Paper No. 142-9
Presentation Time: 10:25 AM
THE BEAUTY OF BURROWS: TRACE FOSSILS REVEAL RAPID FLUCTUATIONS IN DEVONIAN BLACK SHALES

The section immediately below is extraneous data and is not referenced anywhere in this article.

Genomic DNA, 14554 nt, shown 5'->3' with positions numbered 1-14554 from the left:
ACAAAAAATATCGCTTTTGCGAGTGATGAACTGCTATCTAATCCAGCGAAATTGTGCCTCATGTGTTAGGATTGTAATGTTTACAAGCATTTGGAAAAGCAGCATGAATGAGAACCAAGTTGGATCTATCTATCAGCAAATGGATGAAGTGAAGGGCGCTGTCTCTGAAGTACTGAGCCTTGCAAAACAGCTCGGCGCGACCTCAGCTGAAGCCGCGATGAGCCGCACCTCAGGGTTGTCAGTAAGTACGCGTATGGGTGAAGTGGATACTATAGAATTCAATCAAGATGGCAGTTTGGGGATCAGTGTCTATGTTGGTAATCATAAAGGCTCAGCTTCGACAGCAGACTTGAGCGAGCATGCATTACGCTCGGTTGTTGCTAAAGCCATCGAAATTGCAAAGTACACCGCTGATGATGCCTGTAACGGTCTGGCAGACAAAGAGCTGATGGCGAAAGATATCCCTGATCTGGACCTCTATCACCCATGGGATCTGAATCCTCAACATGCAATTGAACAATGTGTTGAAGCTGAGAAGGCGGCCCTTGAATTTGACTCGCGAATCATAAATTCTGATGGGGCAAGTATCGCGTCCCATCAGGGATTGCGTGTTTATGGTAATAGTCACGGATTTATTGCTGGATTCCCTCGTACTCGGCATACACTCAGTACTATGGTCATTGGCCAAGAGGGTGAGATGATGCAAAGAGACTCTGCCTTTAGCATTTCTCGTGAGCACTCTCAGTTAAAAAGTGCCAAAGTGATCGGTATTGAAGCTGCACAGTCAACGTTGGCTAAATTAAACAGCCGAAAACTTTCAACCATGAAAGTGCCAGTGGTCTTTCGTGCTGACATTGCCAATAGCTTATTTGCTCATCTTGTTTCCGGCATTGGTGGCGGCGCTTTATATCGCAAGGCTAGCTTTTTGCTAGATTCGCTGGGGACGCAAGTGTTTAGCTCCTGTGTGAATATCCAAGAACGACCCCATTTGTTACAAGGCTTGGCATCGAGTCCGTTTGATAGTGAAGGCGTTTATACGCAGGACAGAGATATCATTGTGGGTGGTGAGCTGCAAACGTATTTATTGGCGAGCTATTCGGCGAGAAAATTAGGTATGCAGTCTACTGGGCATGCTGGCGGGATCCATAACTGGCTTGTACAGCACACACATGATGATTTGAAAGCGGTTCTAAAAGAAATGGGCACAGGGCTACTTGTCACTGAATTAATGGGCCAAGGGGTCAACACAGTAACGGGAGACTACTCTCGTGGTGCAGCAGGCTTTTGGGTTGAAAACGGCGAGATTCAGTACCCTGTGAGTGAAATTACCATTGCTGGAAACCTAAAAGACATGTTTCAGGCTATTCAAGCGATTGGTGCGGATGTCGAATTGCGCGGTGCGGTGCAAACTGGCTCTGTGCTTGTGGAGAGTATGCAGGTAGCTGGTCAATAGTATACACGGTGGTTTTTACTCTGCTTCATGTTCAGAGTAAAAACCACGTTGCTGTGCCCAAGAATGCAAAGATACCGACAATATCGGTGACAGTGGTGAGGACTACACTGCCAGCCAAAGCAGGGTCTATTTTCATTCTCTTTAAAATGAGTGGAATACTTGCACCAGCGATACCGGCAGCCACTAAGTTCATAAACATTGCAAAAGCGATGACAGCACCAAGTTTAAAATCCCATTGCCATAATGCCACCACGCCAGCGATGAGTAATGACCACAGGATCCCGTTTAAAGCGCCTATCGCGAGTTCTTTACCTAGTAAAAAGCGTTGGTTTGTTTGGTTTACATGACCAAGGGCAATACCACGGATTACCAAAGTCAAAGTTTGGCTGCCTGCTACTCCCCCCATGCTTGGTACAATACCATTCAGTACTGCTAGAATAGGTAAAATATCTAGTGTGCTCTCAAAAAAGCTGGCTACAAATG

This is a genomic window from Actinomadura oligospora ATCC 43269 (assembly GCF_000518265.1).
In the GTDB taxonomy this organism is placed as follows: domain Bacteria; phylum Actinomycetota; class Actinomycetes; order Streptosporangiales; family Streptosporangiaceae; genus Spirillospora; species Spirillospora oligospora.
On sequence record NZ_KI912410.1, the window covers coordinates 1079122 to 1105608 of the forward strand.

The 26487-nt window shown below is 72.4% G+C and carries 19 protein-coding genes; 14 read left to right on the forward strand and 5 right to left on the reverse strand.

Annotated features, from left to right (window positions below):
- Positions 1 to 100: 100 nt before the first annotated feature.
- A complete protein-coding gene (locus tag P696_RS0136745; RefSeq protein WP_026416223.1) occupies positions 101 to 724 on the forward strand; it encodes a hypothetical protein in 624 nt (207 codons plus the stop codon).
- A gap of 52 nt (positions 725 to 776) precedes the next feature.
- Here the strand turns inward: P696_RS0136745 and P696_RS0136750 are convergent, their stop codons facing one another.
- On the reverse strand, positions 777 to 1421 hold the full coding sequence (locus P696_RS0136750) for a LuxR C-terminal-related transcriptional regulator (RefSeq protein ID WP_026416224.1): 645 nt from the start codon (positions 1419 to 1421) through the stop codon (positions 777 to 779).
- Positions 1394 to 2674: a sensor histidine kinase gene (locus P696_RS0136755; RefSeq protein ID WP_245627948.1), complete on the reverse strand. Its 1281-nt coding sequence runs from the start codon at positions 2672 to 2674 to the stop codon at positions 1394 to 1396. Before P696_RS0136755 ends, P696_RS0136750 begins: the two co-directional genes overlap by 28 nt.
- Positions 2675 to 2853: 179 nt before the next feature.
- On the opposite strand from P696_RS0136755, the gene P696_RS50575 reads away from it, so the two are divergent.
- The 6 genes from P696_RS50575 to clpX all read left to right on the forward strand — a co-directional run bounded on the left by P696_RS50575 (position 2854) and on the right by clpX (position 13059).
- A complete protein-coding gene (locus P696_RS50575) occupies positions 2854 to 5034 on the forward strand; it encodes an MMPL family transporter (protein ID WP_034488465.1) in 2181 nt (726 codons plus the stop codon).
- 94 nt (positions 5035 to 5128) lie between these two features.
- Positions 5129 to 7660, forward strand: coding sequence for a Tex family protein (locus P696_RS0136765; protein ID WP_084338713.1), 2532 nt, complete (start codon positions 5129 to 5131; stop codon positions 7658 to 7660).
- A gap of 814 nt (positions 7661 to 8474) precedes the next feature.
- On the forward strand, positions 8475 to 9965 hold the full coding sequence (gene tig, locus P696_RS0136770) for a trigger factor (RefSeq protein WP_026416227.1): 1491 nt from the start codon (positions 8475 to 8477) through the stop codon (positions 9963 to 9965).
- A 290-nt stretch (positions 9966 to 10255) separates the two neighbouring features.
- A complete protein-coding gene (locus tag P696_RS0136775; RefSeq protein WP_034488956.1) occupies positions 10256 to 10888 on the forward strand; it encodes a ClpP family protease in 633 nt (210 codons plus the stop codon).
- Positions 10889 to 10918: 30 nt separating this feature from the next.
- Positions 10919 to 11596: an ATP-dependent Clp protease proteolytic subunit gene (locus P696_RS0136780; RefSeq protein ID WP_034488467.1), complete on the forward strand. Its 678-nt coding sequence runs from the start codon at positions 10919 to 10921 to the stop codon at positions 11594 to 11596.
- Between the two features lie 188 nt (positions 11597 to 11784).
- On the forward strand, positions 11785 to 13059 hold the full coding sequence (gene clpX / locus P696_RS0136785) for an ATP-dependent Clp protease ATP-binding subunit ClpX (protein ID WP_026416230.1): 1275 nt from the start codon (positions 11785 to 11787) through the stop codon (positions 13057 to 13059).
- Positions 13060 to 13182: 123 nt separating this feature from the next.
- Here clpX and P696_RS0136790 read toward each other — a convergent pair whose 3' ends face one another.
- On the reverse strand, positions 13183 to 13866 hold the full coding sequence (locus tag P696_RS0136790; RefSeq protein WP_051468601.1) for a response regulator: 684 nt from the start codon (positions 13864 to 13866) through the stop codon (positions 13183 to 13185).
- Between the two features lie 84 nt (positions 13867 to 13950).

Black shale is a common lithology that is well exposed in Devonian aged strata of the Appalachian basin. There are many methods to explore the redox dynamics of this enigmatic lithology and ultimately better understand the oceanographic conditions associated with epeiric seaways. Trace fossils provide unambiguous evidence of metazoan life, and ultimately, the presence of oxygen in the bottom water. The trace fossil signal preserved in Middle and Late Devonian strata of New York and Ohio provide clear evidence of short-lived oxygenation events within rocks that preserve a geochemical record of anoxia or euxinia. One intriguing example in the Upper Cleveland black shale, revealed through CT scanning, preserves two distinct populations of pyritized burrows in otherwise barren black shales, including larger (mm scale) vertical burrows, and abundant, smaller (< 0.5 mm in burrow width), horizontal to sub-horizontal burrows, likely produced by nematodes. These burrows are interpreted to preserve an interval of rapidly fluctuating bottom water conditions that is likely common in epeiric seaway settings, and further emphasize the utility of trace fossils in high-resolution paleoenvironmental reconstruction necessary to capture transient changes in basin conditions through long stretches of deep time.